Kay Ivey’s unlikely rise to power. In 2010 Kay Ivey (R) was state Treasurer and term limited from running for another term in that post. Ivey was a 2010 candidate for Governor; but was badly trailing Byrne and James in the polls and appeared unlikely to make the runoff in the crowded gubernatorial field. She then switched her candidacy and ran for Lieutenant Governor. Ivey defeated State Senator Henry “Hank” Erwin Jr. in the GOP primary and faced affable former Governor Jim Folsom Jr. (D) in the general election. All the Montgomery pundits thought that Folsom would be easily re-elected as Lt. Gov.; but 2010 was a Republican wave election. Every Republican on that statewide ballot won. Ivey was re-elected easily in 2014 and it appeared that her political career would end as Lt. Gov.; then Bentley resigned in 2017. The popular Ivey was elevated to the office of Governor. Ivey focused her administration on economic development. Soon manufacturing plant openings and expansions were being announced and the rising Trump/Ivey economy saw unemployment plummet across the state. Ivey easily beat Tuscaloosa Mayor Walter “Walt” Maddox (D) in the 2018 election, joining Lurleen Wallace (D) as the only two women elected governor in state history.

To be continued…

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Congress

U.S. Rep. Bradley Byrne announces new chief of staff

Eddie Burkhalter

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U.S. Rep. Bradley Byrne

Congressman Bradley Byrne, R-Alabama, on Friday announced that Seth Morrow will serve as his chief of staff.

“As we enter the last half of 2020, my office remains busy assisting constituents and advancing our legislative priorities. I know Seth shares my focus on finishing out my term in Congress strong, and he is well prepared to move into the Chief of Staff role,” Byrne said in a statement. “My staff and I will continue working hard every day to fight for the people of Southwest Alabama and advance our conservative agenda.”

Morrow is a native of Guntersville and has worked for Byrne since June 2014, serving as deputy chief of staff and communications director. 

“I am grateful for this opportunity, and I’m committed to ensuring our office maintains our first class service to the people of Southwest Alabama. Congressman Byrne has always had the hardest working team on Capitol Hill, and I know we will keep that tradition going,” Morrow said in a statement.

Morrow replaces Chad Carlough, who has held the position of Byrne’s chief of staff since March 2017. 

“Chad has very ably led our Congressional team over the last few years, and I join the people of Southwest Alabama in thanking him for his dedicated service to our state and our country,” Byrne said.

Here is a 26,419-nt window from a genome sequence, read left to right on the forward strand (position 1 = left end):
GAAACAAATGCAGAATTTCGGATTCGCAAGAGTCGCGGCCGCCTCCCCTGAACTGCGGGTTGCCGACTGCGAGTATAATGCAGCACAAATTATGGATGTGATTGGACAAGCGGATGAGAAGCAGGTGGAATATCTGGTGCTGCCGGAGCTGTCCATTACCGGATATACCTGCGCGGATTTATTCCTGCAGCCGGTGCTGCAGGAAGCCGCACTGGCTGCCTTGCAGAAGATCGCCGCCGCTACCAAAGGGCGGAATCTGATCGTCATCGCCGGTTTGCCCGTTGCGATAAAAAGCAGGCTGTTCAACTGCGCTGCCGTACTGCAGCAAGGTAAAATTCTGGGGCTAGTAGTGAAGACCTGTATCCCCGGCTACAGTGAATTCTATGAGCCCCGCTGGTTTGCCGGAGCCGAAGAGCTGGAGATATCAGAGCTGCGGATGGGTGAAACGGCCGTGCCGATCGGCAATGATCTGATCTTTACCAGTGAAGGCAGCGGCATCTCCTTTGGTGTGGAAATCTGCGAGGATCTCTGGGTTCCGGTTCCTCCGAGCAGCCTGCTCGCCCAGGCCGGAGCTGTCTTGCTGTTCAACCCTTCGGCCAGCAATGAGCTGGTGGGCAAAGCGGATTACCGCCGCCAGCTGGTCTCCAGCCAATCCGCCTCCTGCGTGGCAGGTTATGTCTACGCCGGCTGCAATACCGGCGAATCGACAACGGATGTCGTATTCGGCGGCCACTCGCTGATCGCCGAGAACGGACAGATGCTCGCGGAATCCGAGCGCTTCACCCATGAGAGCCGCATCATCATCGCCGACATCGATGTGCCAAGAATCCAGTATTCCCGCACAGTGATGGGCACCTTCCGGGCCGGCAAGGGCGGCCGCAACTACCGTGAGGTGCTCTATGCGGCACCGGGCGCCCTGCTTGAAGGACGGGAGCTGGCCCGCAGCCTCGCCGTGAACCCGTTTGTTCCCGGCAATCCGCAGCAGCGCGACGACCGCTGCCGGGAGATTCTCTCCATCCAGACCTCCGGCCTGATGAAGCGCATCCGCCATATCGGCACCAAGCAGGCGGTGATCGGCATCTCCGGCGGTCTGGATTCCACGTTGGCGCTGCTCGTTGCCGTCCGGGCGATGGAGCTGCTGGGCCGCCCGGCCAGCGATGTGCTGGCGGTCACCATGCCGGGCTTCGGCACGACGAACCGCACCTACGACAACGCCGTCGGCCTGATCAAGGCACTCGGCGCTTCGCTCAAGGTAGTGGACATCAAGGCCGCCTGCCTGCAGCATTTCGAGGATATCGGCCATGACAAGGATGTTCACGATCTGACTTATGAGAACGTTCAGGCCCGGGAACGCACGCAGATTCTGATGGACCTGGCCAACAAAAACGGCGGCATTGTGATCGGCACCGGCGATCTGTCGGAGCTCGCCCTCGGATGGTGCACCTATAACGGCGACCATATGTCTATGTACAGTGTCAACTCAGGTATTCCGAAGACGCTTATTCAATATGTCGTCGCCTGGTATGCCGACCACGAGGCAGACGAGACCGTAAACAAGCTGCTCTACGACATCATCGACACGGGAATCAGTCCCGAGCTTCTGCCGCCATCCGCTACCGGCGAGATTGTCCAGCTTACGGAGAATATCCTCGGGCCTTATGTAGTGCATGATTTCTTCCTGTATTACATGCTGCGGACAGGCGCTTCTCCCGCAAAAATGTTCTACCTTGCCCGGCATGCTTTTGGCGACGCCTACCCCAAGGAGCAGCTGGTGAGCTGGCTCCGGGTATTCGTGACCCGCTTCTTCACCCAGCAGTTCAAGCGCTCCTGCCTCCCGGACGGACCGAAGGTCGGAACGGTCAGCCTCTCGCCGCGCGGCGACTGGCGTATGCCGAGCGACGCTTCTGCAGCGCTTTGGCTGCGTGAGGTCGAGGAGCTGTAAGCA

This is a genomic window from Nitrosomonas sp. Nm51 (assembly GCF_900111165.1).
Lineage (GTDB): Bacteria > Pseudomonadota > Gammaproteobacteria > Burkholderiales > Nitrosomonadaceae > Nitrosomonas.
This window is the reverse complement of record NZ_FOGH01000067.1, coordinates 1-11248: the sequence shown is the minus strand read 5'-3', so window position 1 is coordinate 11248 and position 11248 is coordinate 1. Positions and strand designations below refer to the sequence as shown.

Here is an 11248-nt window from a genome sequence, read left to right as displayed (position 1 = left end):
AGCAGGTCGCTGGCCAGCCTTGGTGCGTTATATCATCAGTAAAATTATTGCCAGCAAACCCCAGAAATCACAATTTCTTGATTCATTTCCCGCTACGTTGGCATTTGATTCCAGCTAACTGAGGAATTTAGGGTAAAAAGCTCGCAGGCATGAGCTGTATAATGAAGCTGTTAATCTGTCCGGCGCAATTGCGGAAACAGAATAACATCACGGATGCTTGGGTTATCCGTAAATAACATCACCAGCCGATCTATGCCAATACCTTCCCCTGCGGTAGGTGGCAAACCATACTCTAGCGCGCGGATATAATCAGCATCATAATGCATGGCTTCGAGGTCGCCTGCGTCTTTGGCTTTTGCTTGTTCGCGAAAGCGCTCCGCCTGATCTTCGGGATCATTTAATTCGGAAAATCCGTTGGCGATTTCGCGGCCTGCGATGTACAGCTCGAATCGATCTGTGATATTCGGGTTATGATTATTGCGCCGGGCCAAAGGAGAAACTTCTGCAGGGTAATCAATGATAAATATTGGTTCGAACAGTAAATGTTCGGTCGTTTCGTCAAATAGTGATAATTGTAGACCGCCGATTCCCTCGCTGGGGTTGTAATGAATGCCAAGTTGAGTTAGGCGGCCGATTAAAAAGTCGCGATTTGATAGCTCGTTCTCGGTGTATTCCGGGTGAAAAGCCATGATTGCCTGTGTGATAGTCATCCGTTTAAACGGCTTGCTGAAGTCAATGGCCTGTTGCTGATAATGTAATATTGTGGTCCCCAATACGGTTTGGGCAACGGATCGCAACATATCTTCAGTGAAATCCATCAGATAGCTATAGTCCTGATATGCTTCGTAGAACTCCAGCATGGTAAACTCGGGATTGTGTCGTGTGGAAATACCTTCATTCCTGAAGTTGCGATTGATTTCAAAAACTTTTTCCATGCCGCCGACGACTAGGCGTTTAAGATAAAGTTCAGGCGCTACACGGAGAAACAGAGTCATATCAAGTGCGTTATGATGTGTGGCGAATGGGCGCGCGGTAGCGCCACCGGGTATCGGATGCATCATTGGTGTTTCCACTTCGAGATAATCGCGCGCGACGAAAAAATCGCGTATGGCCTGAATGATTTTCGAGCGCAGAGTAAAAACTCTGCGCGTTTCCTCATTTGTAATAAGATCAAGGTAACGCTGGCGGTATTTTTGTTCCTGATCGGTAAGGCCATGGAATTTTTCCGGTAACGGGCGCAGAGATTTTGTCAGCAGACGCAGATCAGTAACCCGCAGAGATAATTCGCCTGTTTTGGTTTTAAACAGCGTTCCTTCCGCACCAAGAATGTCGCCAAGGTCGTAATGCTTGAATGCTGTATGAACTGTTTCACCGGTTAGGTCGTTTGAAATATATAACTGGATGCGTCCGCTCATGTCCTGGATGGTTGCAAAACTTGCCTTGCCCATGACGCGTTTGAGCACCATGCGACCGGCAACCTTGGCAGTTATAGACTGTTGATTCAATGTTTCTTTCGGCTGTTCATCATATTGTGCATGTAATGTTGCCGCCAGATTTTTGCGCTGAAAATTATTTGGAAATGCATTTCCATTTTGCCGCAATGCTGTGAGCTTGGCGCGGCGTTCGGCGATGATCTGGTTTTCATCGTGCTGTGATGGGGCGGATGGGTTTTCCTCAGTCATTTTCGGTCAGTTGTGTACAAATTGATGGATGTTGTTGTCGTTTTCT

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Congress

Voting rights activist calls for federal Department of Democracy

LaTosha Brown, a Selma native who co-founded Black Voters Matter, issued a statement saying that it is time to reimagine American democracy.

Micah Danney

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(VIA BLACK VOTERS MATTER)

The co-founder of an organization that is working to mobilize Black voters in Alabama and elsewhere used the 55th anniversary of the Voting Rights Act on Thursday to call for a new federal agency to protect voting rights nationwide.

LaTosha Brown, a Selma native who co-founded Black Voters Matter, issued a statement saying that it is time to reimagine American democracy.

“The Voting Rights Act should be reinstated, but only as a temporary measure. I want and deserve better, as do more than 300 million of my fellow Americans,” Brown said.

The U.S. Supreme Court invalidated a key provision of the law in a 5-4 ruling in 2013, eliminating federal oversight that required jurisdictions with a history of discrimination to get approval before they changed voting rules.

“To ensure that the Voter’s Bill of Rights is enforced, we need a federal agency at the cabinet level, just like the Department of Defense,” Brown said. “A Department of Democracy would actively look at the patchwork of election systems across the 50 states and territories. With federal oversight, our nation can finally fix the lack of state accountability that currently prevails for failure to ensure our democratic right to vote.”

She cited excessively long lines, poll site closings and voter ID laws in the recent primaries in Wisconsin, Georgia, Kentucky and Texas as voter suppression techniques that disproportionately affect Black and other communities of color.

Brown said that the July 17 passing of Rep. John Lewis, who was nearly killed marching for voting rights in Selma in 1965, has amplified calls for the Voting Rights Act to be strengthened. That’s the right direction, she said, but it isn’t enough.

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“History happens in cycles, and we are in a particularly intense one. We have been fighting for the soul of democracy, kicking and screaming and marching and protesting its erosion for decades,” Brown said.

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Congress

Negotiations on a bipartisan coronavirus relief bill appear to have broken down

Brandon Moseley

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The United States Capitol Building (STOCK PHOTO)